Depending on if you’ve applied for a Qualified/ Unqualified or Blue Card the processing time can last up to a couple of months. Since your documents are being processed you are allowed to stay and live in Germany without any issue, however traveling out of the country is not really recommended. I mean the border usually doesn’t give much problems if you have documentation to prove you’re in the visa processing phase, but its best to avoid anything that could jeopardize the situation with immigration.

Normally you will receive a letter in the mail saying when your visa is finished processing and available to pick up. Before then, they will give you a contact number for your local Arbeitsagentur so you can call and check the status ( aka yes or no it is ready). Other than that, you just have to chill and enjoy your remaining free days.

Step 7: Pick up visa and party

Hurray! the mail has been received and it is time for you to go pick up your documents so you can head on into the German work world.

You will not need an appointment this time, but it is always recommended to try to get there as early as possible to beat the never-ending Ausländerbehörde crowds. Once arrive, you get your number and wait ( agaaaainnnn) until you are called. They will give you your documents and send you over to the Kassenautomat where you will hand over your passport to have the visa stamped and you pay. In my experience it was usually only around 60€ or so, but this varies, however your job will either pay or reimburse you for acquired visa fees. So, no worries.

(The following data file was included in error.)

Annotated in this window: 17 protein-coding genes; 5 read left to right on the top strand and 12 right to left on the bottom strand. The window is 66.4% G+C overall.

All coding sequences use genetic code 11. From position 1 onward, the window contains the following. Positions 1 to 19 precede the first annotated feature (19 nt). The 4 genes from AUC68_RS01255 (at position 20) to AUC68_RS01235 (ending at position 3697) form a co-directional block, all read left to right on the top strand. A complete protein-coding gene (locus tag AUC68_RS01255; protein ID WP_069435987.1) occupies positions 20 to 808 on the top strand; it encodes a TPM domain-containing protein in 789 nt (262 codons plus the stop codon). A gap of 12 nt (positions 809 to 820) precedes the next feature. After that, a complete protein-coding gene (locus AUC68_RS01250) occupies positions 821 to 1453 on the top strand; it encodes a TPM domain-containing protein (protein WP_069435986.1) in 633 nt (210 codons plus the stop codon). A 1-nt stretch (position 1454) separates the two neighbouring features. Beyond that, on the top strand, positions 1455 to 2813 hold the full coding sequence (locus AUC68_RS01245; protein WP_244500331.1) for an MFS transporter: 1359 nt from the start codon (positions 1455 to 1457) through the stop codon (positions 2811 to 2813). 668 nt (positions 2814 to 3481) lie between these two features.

All in all, it’s a rather easy and straight forward process. In my experience, everything you need in Germany can be accomplished if you are willing to do enough paperwork..boy oh boy do they love paper work.

Please comment below with your questions or if you have any additional points I missed, I would love to hear them.

As always, I’ll do my best to help out

xx A

 

Resources for Munich:

KVR|Kreisverwaltungsreferat

Bürgerbüro

Visa application forms

 

Housing websites:

Wg Gesucht

Immobilien Scout 24

Immowelt

 

Top five Summer activities in Munich

Top five Summer activities in Munich

Ahhh yesssss, finally the days of snow are through and the temperature is headed up. Summertime is starting in Munich, and what better way to enjoy it then hurry on outdoors.

But wait! what is this you say? You don’t know what fantastic activities Munich holds for this season? Well then my dear, let me give you a little help.

  1. Englischer garten

Known as one of the biggest urban parks in the world, the englischer garten is by far one of the first attractions youll want to hit up in the Munich Summer months. It stretches on throughout Munich with its many wooded trails and chill  sunbathing friendly greenery. People come from all over to lay by the river, play volleyball, do sports and spend their whole days in the sun.

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They even have a part of the river where people surf. I knowww right? bananas.